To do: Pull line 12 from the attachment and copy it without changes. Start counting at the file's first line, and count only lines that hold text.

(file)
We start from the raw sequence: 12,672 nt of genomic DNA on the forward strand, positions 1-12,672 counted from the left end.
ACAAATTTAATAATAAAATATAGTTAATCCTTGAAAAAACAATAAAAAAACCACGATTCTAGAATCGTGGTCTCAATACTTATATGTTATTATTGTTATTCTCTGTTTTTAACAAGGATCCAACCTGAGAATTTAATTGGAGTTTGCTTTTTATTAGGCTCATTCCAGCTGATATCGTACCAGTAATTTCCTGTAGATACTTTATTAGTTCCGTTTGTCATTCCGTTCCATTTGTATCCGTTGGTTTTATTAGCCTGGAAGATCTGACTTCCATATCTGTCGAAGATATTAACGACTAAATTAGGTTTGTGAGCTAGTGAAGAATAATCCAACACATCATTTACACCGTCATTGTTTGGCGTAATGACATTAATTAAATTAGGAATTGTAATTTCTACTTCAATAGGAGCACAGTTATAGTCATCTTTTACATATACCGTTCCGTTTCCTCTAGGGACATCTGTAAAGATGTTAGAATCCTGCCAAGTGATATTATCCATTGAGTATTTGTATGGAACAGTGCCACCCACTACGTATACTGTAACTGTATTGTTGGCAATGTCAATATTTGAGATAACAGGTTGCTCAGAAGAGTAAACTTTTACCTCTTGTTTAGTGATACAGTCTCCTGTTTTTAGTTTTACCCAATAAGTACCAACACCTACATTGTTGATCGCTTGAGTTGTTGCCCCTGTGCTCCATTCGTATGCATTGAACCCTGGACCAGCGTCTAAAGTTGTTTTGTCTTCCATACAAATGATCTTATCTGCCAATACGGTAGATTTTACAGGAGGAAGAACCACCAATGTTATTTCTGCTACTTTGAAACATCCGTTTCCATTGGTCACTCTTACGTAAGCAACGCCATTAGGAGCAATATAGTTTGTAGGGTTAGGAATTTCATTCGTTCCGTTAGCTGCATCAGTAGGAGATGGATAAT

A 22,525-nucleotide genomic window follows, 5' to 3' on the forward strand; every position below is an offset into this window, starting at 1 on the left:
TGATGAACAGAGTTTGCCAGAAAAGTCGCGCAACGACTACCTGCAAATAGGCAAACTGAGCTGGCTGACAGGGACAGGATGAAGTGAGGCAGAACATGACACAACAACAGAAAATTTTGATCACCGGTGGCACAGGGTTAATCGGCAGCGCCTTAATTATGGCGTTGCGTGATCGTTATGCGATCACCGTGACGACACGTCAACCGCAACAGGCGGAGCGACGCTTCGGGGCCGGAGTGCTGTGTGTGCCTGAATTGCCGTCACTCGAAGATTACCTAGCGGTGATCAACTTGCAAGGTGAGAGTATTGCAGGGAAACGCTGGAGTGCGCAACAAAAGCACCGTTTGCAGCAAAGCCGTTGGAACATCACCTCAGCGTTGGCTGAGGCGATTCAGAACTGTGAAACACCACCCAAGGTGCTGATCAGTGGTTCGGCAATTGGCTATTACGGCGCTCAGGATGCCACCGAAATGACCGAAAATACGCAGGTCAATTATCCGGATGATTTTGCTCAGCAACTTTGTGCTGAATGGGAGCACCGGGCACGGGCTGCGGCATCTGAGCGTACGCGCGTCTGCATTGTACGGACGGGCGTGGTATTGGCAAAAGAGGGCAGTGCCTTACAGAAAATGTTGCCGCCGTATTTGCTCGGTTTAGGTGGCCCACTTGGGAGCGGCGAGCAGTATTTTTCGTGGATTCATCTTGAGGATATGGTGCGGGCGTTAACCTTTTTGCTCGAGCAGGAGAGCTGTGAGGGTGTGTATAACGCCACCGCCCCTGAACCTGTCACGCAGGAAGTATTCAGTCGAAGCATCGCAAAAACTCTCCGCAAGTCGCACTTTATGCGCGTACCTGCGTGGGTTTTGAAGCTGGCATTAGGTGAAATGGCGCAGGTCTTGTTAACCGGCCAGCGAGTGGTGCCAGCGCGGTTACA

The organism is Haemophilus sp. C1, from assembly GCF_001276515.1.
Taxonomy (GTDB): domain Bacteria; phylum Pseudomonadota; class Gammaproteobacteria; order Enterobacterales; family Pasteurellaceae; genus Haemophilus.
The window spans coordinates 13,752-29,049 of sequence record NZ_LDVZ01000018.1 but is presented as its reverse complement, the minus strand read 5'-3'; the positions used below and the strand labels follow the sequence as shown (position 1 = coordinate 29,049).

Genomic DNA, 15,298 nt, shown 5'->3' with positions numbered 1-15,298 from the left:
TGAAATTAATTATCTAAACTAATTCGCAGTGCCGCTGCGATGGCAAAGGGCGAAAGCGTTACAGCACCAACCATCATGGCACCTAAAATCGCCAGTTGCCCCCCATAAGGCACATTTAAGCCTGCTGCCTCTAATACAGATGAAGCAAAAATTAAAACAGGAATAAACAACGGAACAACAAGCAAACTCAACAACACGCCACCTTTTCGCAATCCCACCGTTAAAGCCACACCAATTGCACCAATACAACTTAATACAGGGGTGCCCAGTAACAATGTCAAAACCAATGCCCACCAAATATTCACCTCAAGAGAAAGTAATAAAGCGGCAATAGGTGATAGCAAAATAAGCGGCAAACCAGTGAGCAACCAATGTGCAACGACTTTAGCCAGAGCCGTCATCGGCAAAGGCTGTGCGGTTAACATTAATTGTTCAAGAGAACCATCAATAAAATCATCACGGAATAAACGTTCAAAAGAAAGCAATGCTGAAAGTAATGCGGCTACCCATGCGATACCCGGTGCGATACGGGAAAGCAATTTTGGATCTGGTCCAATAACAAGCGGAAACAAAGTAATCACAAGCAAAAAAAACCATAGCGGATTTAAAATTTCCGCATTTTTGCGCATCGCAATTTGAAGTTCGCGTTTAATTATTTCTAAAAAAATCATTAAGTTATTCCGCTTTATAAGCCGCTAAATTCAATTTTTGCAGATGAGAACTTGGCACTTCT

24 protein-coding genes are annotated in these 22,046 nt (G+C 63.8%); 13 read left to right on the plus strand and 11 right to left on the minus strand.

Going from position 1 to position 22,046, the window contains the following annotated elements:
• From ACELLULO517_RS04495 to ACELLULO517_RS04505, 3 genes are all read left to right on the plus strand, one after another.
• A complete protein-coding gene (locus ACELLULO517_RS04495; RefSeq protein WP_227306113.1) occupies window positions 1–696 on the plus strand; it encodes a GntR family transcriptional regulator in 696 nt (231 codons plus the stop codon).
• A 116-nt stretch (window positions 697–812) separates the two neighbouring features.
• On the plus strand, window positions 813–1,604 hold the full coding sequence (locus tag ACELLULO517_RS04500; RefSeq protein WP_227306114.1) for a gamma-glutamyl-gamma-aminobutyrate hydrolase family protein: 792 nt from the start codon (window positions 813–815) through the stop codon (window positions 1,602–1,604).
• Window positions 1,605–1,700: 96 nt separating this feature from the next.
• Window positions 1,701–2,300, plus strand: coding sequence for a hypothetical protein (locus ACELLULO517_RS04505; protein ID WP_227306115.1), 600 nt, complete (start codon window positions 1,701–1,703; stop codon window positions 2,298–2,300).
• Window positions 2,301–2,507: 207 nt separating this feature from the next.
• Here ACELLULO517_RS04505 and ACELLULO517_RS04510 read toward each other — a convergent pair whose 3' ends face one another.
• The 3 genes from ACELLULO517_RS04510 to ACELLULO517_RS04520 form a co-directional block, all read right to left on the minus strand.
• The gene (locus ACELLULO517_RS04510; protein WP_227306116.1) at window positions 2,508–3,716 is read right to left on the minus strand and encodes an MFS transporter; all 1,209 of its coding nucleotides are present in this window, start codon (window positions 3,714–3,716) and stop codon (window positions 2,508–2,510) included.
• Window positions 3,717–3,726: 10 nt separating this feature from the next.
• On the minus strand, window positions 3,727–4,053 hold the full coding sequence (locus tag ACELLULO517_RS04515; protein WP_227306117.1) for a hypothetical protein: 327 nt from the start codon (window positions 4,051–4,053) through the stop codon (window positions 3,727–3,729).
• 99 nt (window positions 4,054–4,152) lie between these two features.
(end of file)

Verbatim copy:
• From ACELLULO517_RS04495 to ACELLULO517_RS04505, 3 genes are all read left to right on the plus strand, one after another.